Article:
Polybrominated diphenyl ethers (PBDEs), extensively used in the past few decades as flame retardants in a variety of consumer products, have become world-wide persistent environmental pollutants. Levels in North America are usually higher than those in Europe and Asia, and body burden is 3-to-9-fold higher in infants and toddlers than in adults. The latter has raised concern for potential developmental toxicity and neurotoxicity of PBDEs. Experimental studies in animals and epidemiological observations in humans suggest that PBDEs may be developmental neurotoxicants. Pre- and/or post-natal exposure to PBDEs may cause long-lasting behavioral abnormalities, particularly in the domains of motor activity and cognition. The mechanisms underlying the developmental neurotoxic effects of PBDEs are not known, though several hypotheses have been put forward. One general mode of action relates to the ability of PBDEs to impair thyroid hormone homeostasis, thus indirectly affecting the developing brain. An alternative or additional mode of action involves a direct effect of PBDEs on nervous system cells; PBDEs can cause oxidative stress-related damage (DNA damage, mitochondrial dysfunction, apoptosis), and interfere with signal transduction (particularly calcium signaling), and with neurotransmitter systems. Important issues such as bioavailability and metabolism of PBDEs, extrapolation of results to low level of exposures, and the potential effects of interactions among PBDE congeners and between PBDEs and other contaminants also need to be taken into account.

A mechanistic view of polybrominated diphenyl ether (PBDE) developmental neurotoxicity / Costa, Lucio Guido; de Laat, R; Tagliaferri, Sara; Pellacani, Claudia. - In: TOXICOLOGY LETTERS. - ISSN 0378-4274. - 230:2(2014), pp. 282-294. [10.1016/j.toxlet.2013.11.011]

A mechanistic view of polybrominated diphenyl ether (PBDE) developmental neurotoxicity

COSTA, Lucio Guido;TAGLIAFERRI, Sara;PELLACANI, Claudia
2014-01-01

Abstract

Polybrominated diphenyl ethers (PBDEs), extensively used in the past few decades as flame retardants in a variety of consumer products, have become world-wide persistent environmental pollutants. Levels in North America are usually higher than those in Europe and Asia, and body burden is 3-to-9-fold higher in infants and toddlers than in adults. The latter has raised concern for potential developmental toxicity and neurotoxicity of PBDEs. Experimental studies in animals and epidemiological observations in humans suggest that PBDEs may be developmental neurotoxicants. Pre- and/or post-natal exposure to PBDEs may cause long-lasting behavioral abnormalities, particularly in the domains of motor activity and cognition. The mechanisms underlying the developmental neurotoxic effects of PBDEs are not known, though several hypotheses have been put forward. One general mode of action relates to the ability of PBDEs to impair thyroid hormone homeostasis, thus indirectly affecting the developing brain. An alternative or additional mode of action involves a direct effect of PBDEs on nervous system cells; PBDEs can cause oxidative stress-related damage (DNA damage, mitochondrial dysfunction, apoptosis), and interfere with signal transduction (particularly calcium signaling), and with neurotransmitter systems. Important issues such as bioavailability and metabolism of PBDEs, extrapolation of results to low level of exposures, and the potential effects of interactions among PBDE congeners and between PBDEs and other contaminants also need to be taken into account.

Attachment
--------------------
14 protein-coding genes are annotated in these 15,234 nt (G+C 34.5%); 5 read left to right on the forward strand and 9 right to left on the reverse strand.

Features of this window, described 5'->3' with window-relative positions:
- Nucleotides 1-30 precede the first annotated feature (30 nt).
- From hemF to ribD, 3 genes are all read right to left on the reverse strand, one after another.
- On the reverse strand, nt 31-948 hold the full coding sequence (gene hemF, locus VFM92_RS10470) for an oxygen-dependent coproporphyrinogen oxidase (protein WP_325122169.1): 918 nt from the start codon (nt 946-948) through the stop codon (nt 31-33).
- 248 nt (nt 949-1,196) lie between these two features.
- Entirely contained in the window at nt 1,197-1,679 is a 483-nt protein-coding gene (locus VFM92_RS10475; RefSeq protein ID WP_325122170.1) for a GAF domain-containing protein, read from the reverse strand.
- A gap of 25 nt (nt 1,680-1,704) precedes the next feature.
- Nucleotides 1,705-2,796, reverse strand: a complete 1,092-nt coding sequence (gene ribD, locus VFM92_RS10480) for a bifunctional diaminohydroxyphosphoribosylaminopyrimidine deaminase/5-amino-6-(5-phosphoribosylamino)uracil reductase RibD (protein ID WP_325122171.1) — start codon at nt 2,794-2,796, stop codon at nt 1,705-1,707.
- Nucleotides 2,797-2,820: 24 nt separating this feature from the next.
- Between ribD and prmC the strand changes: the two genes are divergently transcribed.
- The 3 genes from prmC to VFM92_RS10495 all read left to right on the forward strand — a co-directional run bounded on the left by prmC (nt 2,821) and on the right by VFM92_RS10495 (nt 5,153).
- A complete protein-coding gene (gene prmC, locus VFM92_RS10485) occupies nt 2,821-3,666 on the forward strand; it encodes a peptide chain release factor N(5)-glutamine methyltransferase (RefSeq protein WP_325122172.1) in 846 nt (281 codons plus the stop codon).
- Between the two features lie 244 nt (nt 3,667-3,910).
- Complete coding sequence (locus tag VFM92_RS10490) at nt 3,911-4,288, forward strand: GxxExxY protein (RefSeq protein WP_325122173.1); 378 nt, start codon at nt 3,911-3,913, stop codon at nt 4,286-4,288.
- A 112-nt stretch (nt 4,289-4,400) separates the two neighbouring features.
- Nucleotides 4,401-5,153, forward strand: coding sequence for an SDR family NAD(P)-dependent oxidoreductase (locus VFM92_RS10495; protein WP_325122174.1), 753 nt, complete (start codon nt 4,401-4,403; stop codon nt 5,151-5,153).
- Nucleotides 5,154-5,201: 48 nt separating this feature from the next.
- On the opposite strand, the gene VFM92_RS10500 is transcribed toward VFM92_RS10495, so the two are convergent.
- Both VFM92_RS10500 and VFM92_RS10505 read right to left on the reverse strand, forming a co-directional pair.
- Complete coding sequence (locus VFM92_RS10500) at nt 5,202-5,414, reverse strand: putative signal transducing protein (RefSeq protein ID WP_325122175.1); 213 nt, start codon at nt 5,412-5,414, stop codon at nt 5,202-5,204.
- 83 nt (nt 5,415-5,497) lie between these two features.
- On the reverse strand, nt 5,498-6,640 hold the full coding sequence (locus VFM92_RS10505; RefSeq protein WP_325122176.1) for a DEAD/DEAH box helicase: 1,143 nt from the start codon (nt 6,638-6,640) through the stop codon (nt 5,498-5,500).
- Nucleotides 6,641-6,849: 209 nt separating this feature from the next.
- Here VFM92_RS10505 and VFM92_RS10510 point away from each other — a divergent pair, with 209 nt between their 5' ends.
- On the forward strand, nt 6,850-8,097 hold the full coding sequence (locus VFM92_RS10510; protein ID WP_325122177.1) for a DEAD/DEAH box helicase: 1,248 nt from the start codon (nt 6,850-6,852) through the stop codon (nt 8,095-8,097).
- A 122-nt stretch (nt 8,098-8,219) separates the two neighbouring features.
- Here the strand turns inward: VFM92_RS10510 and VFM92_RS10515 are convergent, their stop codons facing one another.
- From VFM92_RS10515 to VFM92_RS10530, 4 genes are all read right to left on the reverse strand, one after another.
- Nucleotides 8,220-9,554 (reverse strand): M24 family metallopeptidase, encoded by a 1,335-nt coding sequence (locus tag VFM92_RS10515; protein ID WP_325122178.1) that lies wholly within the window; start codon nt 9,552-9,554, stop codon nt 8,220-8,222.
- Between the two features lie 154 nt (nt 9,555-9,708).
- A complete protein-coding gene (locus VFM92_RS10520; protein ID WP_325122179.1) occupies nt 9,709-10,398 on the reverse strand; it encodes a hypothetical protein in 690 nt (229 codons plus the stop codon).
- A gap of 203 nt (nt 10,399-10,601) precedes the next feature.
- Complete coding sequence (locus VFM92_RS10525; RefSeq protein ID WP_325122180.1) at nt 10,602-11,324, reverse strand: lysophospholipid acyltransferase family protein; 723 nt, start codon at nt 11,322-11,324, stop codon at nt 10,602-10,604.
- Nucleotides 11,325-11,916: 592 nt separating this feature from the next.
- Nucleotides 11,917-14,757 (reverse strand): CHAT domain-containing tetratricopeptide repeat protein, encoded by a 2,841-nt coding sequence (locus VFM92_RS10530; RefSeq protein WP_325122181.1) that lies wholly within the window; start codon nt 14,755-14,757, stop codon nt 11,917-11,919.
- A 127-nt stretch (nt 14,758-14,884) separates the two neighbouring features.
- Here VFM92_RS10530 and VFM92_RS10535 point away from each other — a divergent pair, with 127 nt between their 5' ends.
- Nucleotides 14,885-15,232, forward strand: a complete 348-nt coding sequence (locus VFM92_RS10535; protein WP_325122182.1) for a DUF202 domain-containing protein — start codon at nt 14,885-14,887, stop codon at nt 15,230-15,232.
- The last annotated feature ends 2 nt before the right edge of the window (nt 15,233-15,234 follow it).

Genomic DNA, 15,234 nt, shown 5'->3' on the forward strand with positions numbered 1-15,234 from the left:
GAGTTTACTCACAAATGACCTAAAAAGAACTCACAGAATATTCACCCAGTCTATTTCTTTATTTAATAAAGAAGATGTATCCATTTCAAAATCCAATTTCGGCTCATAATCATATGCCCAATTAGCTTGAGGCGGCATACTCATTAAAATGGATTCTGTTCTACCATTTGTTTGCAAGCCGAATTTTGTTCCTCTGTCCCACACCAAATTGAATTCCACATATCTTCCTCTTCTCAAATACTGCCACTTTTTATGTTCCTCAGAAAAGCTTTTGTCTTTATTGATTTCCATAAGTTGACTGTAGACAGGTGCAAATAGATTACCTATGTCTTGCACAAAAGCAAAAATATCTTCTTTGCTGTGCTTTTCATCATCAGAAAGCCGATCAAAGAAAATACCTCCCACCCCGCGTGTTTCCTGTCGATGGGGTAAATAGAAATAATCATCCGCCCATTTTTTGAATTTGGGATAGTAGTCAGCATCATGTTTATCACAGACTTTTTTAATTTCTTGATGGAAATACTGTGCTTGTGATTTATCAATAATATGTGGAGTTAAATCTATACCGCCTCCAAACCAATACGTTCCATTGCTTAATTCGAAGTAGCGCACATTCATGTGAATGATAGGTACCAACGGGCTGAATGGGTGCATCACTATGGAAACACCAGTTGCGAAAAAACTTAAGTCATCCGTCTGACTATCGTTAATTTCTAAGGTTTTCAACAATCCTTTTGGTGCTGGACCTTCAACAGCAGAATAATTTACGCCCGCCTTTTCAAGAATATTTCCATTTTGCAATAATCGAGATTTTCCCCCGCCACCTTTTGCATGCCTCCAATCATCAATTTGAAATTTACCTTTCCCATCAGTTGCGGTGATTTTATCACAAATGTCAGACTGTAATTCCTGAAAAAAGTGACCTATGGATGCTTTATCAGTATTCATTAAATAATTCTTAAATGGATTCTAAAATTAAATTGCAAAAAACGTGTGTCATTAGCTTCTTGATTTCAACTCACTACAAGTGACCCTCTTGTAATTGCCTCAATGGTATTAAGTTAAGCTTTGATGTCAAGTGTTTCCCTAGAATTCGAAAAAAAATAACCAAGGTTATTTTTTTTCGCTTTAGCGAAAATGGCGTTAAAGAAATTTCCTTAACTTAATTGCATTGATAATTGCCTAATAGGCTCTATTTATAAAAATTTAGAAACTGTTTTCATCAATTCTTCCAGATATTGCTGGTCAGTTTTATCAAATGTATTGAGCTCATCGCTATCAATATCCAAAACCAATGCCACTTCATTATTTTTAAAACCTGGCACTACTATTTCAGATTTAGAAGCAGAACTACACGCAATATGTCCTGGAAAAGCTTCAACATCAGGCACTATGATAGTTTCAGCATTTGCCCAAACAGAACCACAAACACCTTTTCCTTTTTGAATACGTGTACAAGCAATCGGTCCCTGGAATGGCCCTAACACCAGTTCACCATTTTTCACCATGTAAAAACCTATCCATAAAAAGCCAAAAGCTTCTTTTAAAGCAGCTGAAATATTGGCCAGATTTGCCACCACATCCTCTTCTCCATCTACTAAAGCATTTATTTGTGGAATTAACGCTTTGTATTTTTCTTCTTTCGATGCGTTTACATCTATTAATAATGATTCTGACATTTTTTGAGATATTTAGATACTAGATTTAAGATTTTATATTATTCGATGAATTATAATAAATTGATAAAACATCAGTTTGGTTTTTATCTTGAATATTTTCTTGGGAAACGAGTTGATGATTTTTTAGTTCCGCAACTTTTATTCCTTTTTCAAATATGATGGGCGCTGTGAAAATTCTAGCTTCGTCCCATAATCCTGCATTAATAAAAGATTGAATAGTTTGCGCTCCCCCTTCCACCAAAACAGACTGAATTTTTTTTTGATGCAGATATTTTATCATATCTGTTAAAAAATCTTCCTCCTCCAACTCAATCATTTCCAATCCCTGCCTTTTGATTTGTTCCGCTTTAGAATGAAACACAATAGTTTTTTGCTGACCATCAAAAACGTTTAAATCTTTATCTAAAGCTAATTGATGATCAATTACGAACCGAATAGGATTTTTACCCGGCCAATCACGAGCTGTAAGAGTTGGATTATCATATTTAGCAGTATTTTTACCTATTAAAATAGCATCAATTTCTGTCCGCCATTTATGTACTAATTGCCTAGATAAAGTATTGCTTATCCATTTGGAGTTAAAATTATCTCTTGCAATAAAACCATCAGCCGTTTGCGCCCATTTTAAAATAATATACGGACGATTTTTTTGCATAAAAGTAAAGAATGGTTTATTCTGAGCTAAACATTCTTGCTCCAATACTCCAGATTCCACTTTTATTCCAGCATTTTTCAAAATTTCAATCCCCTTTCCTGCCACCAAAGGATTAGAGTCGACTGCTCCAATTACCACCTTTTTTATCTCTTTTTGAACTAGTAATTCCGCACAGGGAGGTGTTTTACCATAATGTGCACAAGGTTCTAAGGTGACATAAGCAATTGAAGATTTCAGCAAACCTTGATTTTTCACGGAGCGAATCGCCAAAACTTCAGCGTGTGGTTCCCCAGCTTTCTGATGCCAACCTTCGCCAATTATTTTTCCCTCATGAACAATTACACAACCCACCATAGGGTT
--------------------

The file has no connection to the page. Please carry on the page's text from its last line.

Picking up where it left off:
2014
A mechanistic view of polybrominated diphenyl ether (PBDE) developmental neurotoxicity / Costa, Lucio Guido; de Laat, R; Tagliaferri, Sara; Pellacani, Claudia. - In: TOXICOLOGY LETTERS. - ISSN 0378-4274. - 230:2(2014), pp. 282-294. [10.1016/j.toxlet.2013.11.011]
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Utilizza questo identificativo per citare o creare un link a questo documento: https://hdl.handle.net/11381/2732506
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